But that’s a subject we’ll address tomorrow.
1. Does it seem strange to you to think Jesus was tempted in the same way as you?
2. Do you have the view of Jesus as some super-human that lives above the cesspool you and I find ourselves in and is somehow not tempted in the same way we are?
3. Did it ever occur to you that the entire Scriptures, both Old and New Testament testify about Jesus? Did you ever consider the fact that He can be found on every page, in almost every verse?
4. When was the last time God spoke to you through His Word? What was that experience like? How often does it happen?
5. On a scale from 1 to 10, how would you rate God’s wisdom in your life right now and in your decision making process? What was it yesterday? Are you growing in the wisdom of God? And, if not, why?
Next Step Challenge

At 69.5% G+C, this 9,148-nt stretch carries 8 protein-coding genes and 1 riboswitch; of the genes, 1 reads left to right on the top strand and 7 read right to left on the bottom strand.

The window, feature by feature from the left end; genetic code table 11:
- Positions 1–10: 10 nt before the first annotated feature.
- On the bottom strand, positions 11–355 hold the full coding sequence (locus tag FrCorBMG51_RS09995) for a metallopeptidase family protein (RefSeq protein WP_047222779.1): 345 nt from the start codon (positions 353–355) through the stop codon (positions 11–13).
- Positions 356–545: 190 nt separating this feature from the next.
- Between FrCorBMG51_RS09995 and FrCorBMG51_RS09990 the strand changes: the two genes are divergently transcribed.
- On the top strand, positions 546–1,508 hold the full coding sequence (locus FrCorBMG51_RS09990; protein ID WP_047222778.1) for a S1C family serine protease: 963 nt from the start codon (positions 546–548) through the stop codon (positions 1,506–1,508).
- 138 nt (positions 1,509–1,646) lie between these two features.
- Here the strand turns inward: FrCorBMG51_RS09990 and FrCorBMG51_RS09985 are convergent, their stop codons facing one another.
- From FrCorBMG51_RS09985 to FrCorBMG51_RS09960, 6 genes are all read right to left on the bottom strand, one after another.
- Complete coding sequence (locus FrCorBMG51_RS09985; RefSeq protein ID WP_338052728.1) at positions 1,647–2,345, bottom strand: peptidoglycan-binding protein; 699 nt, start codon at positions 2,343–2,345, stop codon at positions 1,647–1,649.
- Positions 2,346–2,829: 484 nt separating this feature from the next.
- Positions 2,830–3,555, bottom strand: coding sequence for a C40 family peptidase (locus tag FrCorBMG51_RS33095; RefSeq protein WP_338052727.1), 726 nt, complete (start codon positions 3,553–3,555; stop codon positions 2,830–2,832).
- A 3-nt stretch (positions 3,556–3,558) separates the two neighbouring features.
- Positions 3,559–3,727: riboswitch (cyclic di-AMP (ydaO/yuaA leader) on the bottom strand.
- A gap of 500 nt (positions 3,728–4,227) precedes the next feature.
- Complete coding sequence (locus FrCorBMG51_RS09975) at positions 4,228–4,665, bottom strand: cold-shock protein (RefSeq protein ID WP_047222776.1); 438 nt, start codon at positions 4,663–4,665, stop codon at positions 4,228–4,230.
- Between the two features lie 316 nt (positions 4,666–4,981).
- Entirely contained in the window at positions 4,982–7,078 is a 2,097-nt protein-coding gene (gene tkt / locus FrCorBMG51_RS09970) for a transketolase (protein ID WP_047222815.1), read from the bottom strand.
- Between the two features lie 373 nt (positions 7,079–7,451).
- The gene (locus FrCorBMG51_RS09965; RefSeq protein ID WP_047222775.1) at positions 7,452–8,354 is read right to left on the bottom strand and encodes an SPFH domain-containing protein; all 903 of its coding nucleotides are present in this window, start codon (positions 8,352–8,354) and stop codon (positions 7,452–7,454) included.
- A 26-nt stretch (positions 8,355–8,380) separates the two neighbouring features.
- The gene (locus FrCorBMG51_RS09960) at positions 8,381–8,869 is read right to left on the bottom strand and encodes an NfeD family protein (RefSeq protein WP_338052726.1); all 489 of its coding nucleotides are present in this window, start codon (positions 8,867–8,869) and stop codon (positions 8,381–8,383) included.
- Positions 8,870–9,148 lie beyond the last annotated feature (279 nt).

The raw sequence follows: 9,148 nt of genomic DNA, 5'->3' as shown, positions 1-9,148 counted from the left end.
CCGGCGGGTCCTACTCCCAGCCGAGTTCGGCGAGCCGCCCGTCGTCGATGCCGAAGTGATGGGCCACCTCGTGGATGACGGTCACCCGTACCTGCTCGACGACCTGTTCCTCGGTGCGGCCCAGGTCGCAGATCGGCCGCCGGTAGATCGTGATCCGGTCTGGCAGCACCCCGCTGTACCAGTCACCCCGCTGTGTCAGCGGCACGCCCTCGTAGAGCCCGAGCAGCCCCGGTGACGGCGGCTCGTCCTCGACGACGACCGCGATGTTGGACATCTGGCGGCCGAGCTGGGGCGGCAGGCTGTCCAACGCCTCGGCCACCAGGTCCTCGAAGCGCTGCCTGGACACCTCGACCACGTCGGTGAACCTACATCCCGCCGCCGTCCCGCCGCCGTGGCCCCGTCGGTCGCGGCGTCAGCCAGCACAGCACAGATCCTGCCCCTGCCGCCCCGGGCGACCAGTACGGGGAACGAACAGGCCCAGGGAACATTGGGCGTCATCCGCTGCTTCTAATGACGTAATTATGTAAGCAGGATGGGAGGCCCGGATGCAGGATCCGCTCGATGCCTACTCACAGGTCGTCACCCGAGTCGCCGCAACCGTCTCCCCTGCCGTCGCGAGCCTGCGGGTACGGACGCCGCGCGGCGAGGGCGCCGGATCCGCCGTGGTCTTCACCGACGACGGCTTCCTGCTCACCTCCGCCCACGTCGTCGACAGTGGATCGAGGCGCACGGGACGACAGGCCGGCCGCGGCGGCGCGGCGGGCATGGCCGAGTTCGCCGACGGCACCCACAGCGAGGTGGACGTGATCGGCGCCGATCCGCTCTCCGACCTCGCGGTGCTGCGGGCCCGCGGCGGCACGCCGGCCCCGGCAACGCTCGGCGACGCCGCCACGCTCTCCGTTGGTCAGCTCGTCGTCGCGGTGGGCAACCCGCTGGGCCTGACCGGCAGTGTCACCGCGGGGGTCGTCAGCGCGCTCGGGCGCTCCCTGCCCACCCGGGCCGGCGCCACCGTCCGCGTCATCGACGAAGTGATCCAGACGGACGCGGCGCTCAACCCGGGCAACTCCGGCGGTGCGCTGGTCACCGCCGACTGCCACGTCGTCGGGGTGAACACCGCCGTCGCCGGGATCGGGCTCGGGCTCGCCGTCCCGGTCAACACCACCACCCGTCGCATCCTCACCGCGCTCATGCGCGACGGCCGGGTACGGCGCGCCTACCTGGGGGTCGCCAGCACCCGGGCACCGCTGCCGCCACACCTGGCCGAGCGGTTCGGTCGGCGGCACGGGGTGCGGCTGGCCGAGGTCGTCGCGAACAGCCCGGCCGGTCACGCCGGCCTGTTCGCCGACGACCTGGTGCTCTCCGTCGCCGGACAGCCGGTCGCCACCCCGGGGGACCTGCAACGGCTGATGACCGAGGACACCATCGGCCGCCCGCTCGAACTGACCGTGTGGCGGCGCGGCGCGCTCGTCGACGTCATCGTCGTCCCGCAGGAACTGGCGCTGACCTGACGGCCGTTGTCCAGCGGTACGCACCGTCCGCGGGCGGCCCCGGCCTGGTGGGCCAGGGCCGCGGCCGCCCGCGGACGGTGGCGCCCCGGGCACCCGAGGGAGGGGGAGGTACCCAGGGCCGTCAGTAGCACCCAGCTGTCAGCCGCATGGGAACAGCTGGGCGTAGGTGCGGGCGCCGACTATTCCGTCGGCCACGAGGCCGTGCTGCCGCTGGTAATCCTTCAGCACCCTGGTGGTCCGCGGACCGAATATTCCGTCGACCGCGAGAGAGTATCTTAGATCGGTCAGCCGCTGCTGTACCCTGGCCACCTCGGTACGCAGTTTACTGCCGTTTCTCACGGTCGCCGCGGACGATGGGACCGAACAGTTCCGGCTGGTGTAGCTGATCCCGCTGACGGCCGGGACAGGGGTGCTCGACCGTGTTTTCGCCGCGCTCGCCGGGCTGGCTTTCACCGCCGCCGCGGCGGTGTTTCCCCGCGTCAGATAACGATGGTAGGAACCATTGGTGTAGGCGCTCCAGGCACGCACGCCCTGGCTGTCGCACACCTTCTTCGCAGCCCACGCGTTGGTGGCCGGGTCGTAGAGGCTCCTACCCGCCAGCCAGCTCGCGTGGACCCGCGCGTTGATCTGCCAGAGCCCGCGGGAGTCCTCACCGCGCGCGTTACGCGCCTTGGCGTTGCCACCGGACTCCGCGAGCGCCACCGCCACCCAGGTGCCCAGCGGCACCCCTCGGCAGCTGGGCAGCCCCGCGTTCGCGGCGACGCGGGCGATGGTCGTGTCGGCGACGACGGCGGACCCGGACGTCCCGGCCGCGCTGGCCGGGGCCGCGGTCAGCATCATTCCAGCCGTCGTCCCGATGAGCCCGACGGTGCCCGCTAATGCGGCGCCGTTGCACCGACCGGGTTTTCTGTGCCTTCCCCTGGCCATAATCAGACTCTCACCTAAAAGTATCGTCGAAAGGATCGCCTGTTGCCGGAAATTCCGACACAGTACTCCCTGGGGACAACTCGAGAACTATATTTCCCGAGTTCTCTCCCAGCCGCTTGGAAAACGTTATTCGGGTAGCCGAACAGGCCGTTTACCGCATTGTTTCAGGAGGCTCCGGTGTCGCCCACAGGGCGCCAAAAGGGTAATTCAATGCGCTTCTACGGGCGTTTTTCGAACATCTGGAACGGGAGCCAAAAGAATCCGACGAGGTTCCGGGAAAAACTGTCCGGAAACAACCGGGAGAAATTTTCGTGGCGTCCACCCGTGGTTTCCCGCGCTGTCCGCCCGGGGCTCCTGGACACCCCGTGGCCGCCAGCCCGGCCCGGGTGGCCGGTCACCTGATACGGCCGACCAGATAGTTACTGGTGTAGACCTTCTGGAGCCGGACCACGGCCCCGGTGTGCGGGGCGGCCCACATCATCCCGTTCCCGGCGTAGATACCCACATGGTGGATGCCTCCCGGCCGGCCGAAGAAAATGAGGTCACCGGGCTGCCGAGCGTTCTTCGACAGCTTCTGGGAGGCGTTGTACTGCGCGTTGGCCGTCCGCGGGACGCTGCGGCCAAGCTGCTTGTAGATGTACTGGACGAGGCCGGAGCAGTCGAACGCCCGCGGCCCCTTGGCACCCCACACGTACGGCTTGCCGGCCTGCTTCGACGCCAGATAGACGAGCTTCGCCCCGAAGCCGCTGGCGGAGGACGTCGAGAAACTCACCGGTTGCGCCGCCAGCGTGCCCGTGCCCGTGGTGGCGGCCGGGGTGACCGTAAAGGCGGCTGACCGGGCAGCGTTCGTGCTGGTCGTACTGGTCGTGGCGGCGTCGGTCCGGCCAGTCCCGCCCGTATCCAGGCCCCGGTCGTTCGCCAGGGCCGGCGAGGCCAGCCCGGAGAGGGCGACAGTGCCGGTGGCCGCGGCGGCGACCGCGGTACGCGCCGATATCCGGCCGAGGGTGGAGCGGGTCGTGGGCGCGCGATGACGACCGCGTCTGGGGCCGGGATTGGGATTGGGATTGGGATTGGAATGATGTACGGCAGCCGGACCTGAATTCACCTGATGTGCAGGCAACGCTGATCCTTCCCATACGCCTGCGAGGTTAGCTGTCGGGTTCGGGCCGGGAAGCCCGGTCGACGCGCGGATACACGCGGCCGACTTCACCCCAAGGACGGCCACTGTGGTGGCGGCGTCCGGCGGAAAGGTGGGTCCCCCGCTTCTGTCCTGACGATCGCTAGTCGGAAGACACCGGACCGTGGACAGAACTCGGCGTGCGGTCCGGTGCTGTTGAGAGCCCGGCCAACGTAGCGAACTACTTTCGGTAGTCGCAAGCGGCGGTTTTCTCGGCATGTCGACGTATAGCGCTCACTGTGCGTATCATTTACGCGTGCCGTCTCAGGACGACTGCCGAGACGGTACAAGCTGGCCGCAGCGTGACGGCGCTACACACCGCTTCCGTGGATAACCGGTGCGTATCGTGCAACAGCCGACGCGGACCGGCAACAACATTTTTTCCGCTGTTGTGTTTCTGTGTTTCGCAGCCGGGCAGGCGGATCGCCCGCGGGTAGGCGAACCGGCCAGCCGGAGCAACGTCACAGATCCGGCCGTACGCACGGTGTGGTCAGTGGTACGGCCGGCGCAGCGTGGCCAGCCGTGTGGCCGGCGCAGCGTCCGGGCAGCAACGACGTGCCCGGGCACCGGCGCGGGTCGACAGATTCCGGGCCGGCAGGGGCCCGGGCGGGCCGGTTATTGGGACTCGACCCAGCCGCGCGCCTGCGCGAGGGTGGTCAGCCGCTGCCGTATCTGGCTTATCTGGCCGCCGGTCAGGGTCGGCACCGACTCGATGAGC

Take your Bible and, using the examples above, outline the specific situations addressed in the Proverbs. List them on a sheet of paper along with the Scripture reference just like the examples above. What do they tell you about Jesus and His Word? What have you learned about the true purpose and meaning of the Proverbs?
And how will you let what you’ve learned change your life from this point forward?
by Steve McCranie | Oct 1, 2015
Today, Day One, we are looking at the first Proverb. And, as often happens, I am arrested by the simplicity of the Lord’s words:
“The fear of the Lord is the beginning of knowledge, but fools despise wisdom and instruction” (Prov. 1:7).
First, let’s see exactly what these words say.
“The fear (or, awe, profound respect, but also frightening terror) of the Lord (and not man) is the beginning (or, the first, chief, best, choice part, the firstfruits) of knowledge (or, knowing, learning, discernment, insight, perception), but (by contrast) fools (or, one who hates wisdom and walks in folly despising both wisdom and morality, one who mocks when found guilty, a simpleton) despise (or, to hold in contempt or as insignificant, to scorn or greatly disrespect) wisdom (or, skill, prudence, shrewdness) and instruction (or, discipline).”